Far from being strategically concentrated in any given geographic area, USA Today’s circulation literally extends from sea to shining sea. As such, the paper is the antithesis of the sort of efficient and highly targeted advertising that a growing number of national (and local) brands prefer. Though USA Today managed to wrest a healthy number of congratulatory ads out of its vendors to fatten the commemorative edition, the paper is facing the same secular headwinds as every print or broadcast medium that relies on selling advertising by reach, instead of by the each.
The flip side of the paper’s success in establishing a national footprint means that USA Today is saddled with an enormous – and largely unavoidable – cost structure. Though USA Today was an industry leader in outsourcing printing and distribution via a national network of production partners, there are no easy ways to materially trim the costs of printing and distributing 1.8 million papers a day. While Neuharth could subsidize the launch of USA Today 30 years ago with the strong and steady profits reliably produced Gannett’s other newspapers, those publications today are battling weak ad sales and high operating costs of their own.
A major and ongoing dividend of the long-running investment in the print version of USA Today is that it prepared Gannett to compete in the digital age well ahead of most newspaper publishers. Not only was the graphics-rich meme of USA Today readily exportable to the web, but the brand also possessed the sort of high visibility and built-in recognition that other publishers could only envy.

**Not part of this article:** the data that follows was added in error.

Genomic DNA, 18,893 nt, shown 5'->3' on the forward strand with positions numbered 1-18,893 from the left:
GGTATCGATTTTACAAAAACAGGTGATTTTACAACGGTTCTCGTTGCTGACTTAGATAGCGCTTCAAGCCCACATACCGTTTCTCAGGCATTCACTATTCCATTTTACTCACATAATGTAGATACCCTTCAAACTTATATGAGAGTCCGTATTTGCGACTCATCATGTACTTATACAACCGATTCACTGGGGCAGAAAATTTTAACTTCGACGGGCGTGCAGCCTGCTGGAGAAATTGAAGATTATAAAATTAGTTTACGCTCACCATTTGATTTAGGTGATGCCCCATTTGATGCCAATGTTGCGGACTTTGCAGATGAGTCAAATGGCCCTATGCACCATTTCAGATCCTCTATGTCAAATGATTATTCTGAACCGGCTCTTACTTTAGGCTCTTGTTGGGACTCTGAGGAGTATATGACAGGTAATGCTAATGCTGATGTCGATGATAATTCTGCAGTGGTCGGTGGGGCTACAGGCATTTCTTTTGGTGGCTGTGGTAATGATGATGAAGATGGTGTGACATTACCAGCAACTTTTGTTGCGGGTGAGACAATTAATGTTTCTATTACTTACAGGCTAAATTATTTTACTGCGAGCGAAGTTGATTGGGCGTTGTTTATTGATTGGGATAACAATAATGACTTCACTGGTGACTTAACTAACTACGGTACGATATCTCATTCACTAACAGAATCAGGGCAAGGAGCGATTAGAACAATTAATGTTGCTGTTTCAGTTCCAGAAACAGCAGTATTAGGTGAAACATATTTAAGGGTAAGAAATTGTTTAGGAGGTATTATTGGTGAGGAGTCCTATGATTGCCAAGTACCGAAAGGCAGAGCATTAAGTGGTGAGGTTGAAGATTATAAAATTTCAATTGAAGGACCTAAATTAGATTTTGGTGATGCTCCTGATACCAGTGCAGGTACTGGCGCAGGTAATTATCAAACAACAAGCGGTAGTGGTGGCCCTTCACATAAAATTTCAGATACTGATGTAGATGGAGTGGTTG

ComScore, the independent ratings service said that the 34.1 million unique visitors to the USA Today websites in May made it the fifth busiest of the general news sites. As large as its audience is, USA Today has more work to do to capitalize on the opportunity.
Coinciding with its birthday, USA Today put its web and mobile offerings in new and appealing Zite-lite packages. The actual content contained in those new packages, however, consists of a thin mix of aggregated and featherweight articles that seem to have been chosen more for their pageview-generating potential than for their journalistic significance. The result is that the aggregation is less complete than you get at Huffington Post, less illuminating than you get at Real Clear Politics, less stimulating than you get at Drudge Report and less newzy, breezy and sleazy than you can get at TMZ.
The next iteration of USA Today clearly is a work in progress, evidently hastened to market in time for the 30th anniversary by publisher Larry Kramer, the founder of MarketWatch who was recruited in May to run the organization. Even though there’s still a bit of time for Kramer to determine how to leverage the waning power of the print brand in the digital world, there can be no doubt that my esteemed friend knows there is little time to waste.